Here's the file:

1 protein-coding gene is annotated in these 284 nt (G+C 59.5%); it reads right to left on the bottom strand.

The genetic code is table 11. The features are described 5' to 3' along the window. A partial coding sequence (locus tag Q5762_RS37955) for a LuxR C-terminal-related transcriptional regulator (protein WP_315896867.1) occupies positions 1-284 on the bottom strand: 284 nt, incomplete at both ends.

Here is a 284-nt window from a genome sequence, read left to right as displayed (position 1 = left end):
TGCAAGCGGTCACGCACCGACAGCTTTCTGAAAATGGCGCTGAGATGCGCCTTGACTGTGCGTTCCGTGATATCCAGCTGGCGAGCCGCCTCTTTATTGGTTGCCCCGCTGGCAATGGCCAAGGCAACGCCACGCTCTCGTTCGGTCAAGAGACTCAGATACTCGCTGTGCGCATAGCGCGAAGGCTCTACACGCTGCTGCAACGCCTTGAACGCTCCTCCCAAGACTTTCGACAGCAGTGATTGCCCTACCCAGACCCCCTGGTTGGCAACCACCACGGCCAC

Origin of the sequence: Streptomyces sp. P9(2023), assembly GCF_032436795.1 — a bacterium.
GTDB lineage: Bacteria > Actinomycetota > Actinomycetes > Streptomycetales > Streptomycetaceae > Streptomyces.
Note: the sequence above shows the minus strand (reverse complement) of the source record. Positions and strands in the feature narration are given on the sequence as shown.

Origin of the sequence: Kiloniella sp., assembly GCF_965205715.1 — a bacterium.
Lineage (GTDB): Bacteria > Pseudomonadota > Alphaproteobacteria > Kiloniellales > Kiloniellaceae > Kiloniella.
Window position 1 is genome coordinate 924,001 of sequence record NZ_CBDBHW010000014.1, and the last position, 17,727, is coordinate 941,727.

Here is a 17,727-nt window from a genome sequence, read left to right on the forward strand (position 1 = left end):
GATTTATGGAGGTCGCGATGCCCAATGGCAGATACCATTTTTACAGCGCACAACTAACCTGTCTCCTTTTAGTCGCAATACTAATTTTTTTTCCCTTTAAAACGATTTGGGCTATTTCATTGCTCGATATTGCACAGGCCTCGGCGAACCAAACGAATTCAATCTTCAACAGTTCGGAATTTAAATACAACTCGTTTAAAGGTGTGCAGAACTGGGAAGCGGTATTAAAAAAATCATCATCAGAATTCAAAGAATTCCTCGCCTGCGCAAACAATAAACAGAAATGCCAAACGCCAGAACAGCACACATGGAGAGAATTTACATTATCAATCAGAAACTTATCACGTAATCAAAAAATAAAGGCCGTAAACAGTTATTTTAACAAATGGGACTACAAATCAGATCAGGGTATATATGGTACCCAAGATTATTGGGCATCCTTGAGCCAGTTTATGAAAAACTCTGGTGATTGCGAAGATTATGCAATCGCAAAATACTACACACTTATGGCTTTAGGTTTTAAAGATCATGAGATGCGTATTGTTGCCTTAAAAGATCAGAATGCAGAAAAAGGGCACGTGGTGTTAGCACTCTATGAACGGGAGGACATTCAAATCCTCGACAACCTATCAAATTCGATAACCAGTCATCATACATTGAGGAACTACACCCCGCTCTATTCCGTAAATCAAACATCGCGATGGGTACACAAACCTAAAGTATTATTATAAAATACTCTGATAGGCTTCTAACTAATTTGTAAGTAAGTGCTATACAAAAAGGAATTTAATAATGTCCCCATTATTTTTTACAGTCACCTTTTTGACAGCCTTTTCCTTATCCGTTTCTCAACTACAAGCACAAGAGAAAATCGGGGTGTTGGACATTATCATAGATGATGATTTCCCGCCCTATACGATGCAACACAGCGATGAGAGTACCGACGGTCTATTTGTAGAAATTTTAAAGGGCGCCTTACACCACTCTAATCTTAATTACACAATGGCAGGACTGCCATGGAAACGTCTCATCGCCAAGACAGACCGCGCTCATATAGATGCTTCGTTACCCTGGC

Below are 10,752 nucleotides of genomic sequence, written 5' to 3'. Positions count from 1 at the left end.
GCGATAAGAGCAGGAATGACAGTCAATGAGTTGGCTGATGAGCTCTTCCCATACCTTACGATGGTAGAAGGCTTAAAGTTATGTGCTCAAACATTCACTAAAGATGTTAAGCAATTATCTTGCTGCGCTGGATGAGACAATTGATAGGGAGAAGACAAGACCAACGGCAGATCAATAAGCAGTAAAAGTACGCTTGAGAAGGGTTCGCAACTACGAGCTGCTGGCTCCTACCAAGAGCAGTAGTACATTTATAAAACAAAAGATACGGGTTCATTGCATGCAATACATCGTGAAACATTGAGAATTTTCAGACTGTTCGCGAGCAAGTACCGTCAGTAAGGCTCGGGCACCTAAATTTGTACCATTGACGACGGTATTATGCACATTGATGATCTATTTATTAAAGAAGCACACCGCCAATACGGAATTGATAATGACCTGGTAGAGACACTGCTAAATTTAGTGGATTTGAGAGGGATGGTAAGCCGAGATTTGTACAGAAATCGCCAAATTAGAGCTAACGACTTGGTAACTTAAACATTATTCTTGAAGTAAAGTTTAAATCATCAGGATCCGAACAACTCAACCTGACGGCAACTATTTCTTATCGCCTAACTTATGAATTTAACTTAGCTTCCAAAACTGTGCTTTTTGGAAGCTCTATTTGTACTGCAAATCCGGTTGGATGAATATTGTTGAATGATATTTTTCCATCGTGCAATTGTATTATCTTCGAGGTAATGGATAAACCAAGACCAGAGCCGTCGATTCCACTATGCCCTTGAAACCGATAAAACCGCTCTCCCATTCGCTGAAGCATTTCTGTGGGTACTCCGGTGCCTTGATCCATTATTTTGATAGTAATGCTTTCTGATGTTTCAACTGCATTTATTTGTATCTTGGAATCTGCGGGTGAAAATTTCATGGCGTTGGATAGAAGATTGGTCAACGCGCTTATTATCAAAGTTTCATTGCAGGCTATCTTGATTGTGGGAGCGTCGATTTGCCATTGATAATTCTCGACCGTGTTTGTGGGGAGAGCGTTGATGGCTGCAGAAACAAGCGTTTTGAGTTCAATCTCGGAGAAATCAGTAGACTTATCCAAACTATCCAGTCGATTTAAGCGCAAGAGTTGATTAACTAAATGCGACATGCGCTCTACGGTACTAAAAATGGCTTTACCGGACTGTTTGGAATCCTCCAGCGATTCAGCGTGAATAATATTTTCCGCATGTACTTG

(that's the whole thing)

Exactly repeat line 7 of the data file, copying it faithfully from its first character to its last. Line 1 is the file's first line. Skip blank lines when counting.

Note: the sequence above shows the minus strand (reverse complement) of the source record. Positions and strands in the feature narration are given on the sequence as shown.